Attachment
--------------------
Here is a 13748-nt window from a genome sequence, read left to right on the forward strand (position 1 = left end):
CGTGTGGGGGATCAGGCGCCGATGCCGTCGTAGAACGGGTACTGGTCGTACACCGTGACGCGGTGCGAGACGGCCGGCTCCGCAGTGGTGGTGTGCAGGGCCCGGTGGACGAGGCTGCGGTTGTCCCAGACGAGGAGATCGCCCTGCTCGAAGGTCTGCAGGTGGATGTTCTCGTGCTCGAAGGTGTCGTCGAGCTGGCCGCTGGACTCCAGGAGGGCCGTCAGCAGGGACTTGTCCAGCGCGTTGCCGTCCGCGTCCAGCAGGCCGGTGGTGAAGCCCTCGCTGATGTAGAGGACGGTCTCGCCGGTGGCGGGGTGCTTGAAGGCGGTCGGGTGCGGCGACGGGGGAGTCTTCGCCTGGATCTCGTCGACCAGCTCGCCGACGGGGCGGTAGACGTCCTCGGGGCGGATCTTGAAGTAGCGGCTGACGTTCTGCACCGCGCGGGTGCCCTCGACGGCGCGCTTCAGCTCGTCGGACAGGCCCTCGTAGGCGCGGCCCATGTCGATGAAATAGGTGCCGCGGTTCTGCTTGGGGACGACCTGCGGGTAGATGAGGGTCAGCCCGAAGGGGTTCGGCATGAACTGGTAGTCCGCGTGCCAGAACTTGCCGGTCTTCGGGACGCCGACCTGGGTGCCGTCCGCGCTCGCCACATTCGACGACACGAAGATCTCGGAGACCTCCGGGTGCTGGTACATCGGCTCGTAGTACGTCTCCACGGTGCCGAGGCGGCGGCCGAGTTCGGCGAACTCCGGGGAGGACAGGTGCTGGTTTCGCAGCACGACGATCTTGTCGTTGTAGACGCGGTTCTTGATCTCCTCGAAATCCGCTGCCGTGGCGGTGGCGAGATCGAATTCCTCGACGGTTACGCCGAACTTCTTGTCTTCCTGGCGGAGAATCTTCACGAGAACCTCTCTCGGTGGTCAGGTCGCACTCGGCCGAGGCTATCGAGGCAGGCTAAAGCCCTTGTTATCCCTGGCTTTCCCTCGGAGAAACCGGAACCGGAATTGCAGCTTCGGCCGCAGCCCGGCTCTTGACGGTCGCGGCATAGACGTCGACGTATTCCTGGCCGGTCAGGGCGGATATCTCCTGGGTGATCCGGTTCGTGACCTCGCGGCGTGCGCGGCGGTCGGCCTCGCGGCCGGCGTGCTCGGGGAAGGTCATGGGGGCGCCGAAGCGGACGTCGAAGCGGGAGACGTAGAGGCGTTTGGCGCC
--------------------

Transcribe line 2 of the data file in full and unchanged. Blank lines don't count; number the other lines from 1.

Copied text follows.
CGTGTGGGGGATCAGGCGCCGATGCCGTCGTAGAACGGGTACTGGTCGTACACCGTGACGCGGTGCGAGACGGCCGGCTCCGCAGTGGTGGTGTGCAGGGCCCGGTGGACGAGGCTGCGGTTGTCCCAGACGAGGAGATCGCCCTGCTCGAAGGTCTGCAGGTGGATGTTCTCGTGCTCGAAGGTGTCGTCGAGCTGGCCGCTGGACTCCAGGAGGGCCGTCAGCAGGGACTTGTCCAGCGCGTTGCCGTCCGCGTCCAGCAGGCCGGTGGTGAAGCCCTCGCTGATGTAGAGGACGGTCTCGCCGGTGGCGGGGTGCTTGAAGGCGGTCGGGTGCGGCGACGGGGGAGTCTTCGCCTGGATCTCGTCGACCAGCTCGCCGACGGGGCGGTAGACGTCCTCGGGGCGGATCTTGAAGTAGCGGCTGACGTTCTGCACCGCGCGGGTGCCCTCGACGGCGCGCTTCAGCTCGTCGGACAGGCCCTCGTAGGCGCGGCCCATGTCGATGAAATAGGTGCCGCGGTTCTGCTTGGGGACGACCTGCGGGTAGATGAGGGTCAGCCCGAAGGGGTTCGGCATGAACTGGTAGTCCGCGTGCCAGAACTTGCCGGTCTTCGGGACGCCGACCTGGGTGCCGTCCGCGCTCGCCACATTCGACGACACGAAGATCTCGGAGACCTCCGGGTGCTGGTACATCGGCTCGTAGTACGTCTCCACGGTGCCGAGGCGGCGGCCGAGTTCGGCGAACTCCGGGGAGGACAGGTGCTGGTTTCGCAGCACGACGATCTTGTCGTTGTAGACGCGGTTCTTGATCTCCTCGAAATCCGCTGCCGTGGCGGTGGCGAGATCGAATTCCTCGACGGTTACGCCGAACTTCTTGTCTTCCTGGCGGAGAATCTTCACGAGAACCTCTCTCGGTGGTCAGGTCGCACTCGGCCGAGGCTATCGAGGCAGGCTAAAGCCCTTGTTATCCCTGGCTTTCCCTCGGAGAAACCGGAACCGGAATTGCAGCTTCGGCCGCAGCCCGGCTCTTGACGGTCGCGGCATAGACGTCGACGTATTCCTGGCCGGTCAGGGCGGATATCTCCTGGGTGATCCGGTTCGTGACCTCGCGGCGTGCGCGGCGGTCGGCCTCGCGGCCGGCGTGCTCGGGGAAGGTCATGGGGGCGCCGAAGCGGACGTCGAAGCGGGAGACGTAGAGGCGTTTGGCGCC